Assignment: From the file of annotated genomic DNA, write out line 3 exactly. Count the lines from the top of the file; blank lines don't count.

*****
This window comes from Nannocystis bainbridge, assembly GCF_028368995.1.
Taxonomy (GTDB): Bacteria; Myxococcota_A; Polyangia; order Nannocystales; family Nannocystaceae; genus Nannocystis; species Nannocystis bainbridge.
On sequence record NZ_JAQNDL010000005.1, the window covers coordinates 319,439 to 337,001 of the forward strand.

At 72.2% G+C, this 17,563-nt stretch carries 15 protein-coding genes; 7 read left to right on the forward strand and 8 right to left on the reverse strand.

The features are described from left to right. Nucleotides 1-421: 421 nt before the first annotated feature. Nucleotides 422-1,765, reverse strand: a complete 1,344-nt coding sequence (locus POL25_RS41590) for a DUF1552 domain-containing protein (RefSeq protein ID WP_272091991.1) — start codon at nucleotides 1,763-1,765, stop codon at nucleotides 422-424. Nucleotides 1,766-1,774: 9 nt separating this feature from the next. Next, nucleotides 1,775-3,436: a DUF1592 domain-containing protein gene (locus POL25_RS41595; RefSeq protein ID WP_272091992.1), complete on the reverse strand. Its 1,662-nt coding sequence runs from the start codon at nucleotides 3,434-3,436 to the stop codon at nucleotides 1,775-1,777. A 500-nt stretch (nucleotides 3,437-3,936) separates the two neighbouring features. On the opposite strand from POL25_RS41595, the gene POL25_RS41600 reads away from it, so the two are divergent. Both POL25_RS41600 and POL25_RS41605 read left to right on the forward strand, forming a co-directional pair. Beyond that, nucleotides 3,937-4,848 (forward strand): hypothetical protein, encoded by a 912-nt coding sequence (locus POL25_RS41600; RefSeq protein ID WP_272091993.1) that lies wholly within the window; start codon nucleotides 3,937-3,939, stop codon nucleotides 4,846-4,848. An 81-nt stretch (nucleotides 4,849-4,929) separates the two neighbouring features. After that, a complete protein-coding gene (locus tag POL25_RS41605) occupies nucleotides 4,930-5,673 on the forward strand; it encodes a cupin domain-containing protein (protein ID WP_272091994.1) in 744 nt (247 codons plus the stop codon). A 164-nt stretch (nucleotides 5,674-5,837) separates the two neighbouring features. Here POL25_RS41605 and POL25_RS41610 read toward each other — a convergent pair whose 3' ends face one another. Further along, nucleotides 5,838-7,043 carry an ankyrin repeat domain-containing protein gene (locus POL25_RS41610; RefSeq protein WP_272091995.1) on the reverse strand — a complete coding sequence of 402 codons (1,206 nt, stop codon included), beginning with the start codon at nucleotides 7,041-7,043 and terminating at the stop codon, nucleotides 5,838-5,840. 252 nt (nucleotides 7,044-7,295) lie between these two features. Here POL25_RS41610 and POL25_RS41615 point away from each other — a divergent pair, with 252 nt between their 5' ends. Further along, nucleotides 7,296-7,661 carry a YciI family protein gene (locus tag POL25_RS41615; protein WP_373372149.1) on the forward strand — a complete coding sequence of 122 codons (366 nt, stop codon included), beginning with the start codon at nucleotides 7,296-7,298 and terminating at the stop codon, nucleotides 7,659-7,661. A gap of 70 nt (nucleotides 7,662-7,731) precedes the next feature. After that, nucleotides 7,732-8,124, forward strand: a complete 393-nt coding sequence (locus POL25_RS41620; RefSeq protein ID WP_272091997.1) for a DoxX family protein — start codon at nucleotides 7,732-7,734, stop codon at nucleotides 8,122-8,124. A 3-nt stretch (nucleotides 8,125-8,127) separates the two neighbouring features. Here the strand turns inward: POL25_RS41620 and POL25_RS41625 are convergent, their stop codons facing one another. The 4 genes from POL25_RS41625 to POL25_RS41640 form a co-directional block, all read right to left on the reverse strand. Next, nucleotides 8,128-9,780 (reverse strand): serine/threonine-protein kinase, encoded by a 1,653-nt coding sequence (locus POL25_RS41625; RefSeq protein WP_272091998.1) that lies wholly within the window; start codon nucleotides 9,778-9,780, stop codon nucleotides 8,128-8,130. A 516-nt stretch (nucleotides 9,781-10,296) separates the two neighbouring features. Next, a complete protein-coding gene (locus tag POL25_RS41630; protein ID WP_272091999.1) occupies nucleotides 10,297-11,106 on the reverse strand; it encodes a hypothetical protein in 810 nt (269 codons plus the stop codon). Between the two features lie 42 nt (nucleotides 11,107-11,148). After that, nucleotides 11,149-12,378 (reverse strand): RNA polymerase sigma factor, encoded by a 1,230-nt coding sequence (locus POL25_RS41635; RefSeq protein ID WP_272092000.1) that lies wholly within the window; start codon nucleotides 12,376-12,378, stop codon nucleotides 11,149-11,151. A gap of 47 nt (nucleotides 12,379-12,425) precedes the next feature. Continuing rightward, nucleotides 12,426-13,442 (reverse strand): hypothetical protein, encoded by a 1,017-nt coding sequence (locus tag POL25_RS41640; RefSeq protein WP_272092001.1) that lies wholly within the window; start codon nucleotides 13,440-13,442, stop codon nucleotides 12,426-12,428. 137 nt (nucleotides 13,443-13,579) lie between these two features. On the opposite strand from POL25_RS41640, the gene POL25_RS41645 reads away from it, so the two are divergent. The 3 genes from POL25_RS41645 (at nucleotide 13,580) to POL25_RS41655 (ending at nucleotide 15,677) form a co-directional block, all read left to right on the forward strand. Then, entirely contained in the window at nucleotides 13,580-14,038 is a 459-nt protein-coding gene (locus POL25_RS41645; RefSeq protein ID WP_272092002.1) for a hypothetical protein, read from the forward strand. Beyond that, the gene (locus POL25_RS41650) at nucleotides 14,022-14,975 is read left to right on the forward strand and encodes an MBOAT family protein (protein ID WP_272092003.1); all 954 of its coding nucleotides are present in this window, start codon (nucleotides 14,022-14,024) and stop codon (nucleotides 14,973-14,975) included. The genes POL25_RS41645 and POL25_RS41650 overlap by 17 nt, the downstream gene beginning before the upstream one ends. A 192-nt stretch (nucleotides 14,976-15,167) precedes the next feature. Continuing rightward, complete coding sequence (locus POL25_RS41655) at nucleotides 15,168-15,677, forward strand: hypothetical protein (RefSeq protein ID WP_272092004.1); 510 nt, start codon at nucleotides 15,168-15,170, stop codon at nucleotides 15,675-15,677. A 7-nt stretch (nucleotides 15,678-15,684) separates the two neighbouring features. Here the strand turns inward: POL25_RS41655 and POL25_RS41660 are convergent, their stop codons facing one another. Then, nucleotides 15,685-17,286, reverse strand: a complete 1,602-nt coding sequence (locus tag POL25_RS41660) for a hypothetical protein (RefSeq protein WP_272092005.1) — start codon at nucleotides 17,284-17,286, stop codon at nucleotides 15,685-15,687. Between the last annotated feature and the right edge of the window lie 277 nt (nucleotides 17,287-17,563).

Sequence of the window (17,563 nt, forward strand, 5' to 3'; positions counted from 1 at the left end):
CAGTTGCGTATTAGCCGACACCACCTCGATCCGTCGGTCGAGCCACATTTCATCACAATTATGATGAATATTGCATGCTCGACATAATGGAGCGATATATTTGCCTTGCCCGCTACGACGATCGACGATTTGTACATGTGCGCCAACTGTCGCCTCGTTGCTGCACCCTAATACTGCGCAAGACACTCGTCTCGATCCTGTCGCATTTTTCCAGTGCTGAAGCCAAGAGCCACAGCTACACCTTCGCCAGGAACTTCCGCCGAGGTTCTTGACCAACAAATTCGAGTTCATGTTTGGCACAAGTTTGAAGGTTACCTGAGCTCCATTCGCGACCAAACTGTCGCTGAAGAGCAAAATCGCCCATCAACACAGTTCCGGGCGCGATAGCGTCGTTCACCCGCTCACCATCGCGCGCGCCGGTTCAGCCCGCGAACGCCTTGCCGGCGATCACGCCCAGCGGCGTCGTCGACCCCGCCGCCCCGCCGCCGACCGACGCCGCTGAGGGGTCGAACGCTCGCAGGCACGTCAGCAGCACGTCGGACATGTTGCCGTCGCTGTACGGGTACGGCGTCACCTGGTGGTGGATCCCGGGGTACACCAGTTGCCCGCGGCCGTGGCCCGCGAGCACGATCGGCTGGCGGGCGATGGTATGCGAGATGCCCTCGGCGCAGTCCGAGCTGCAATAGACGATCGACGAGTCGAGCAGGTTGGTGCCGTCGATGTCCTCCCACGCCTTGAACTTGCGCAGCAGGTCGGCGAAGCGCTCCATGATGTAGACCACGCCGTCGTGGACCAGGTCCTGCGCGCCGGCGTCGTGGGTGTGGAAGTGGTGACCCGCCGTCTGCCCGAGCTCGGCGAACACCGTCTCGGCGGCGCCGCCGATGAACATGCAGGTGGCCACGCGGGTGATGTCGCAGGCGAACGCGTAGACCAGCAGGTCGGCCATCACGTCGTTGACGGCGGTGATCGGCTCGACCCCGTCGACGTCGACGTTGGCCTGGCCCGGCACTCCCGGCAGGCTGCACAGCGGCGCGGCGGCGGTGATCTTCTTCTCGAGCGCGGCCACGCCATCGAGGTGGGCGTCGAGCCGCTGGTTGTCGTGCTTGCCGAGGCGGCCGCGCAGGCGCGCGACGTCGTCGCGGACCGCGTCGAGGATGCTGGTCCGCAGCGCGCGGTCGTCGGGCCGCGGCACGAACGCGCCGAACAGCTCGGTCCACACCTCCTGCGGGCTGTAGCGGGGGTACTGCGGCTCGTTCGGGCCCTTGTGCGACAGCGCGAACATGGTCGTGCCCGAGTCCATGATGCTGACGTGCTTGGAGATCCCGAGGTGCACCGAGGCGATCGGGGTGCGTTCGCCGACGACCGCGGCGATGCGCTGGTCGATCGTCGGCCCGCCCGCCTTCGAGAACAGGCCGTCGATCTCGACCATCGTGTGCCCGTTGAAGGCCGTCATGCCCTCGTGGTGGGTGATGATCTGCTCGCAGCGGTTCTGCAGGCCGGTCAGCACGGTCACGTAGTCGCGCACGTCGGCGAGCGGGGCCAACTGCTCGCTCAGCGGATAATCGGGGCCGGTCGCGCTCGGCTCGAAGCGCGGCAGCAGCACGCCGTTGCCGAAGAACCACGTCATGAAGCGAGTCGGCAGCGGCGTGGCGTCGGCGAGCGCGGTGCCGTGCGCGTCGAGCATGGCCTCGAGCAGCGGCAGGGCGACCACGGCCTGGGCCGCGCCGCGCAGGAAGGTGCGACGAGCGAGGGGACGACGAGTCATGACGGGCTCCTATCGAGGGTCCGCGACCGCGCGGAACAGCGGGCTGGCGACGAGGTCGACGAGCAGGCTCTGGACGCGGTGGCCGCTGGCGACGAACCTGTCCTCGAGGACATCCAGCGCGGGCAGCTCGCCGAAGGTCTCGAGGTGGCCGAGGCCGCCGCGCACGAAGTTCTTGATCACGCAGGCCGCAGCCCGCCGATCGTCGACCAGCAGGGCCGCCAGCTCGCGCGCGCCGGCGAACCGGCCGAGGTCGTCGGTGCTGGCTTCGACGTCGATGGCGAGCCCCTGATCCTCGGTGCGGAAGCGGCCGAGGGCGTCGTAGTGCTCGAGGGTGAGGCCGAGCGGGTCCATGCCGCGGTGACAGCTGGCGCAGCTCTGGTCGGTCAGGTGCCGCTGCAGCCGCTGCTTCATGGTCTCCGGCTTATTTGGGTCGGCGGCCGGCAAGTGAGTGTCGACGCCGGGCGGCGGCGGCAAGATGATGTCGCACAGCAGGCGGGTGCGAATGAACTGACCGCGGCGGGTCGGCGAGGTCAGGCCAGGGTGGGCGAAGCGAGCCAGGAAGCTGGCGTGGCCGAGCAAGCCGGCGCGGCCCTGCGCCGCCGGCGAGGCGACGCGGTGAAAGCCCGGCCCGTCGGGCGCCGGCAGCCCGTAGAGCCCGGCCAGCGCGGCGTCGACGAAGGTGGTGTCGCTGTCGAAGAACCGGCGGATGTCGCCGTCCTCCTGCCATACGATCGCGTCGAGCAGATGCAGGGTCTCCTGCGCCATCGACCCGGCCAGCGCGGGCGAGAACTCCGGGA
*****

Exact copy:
On sequence record NZ_JAQNDL010000005.1, the window covers coordinates 319,439 to 337,001 of the forward strand.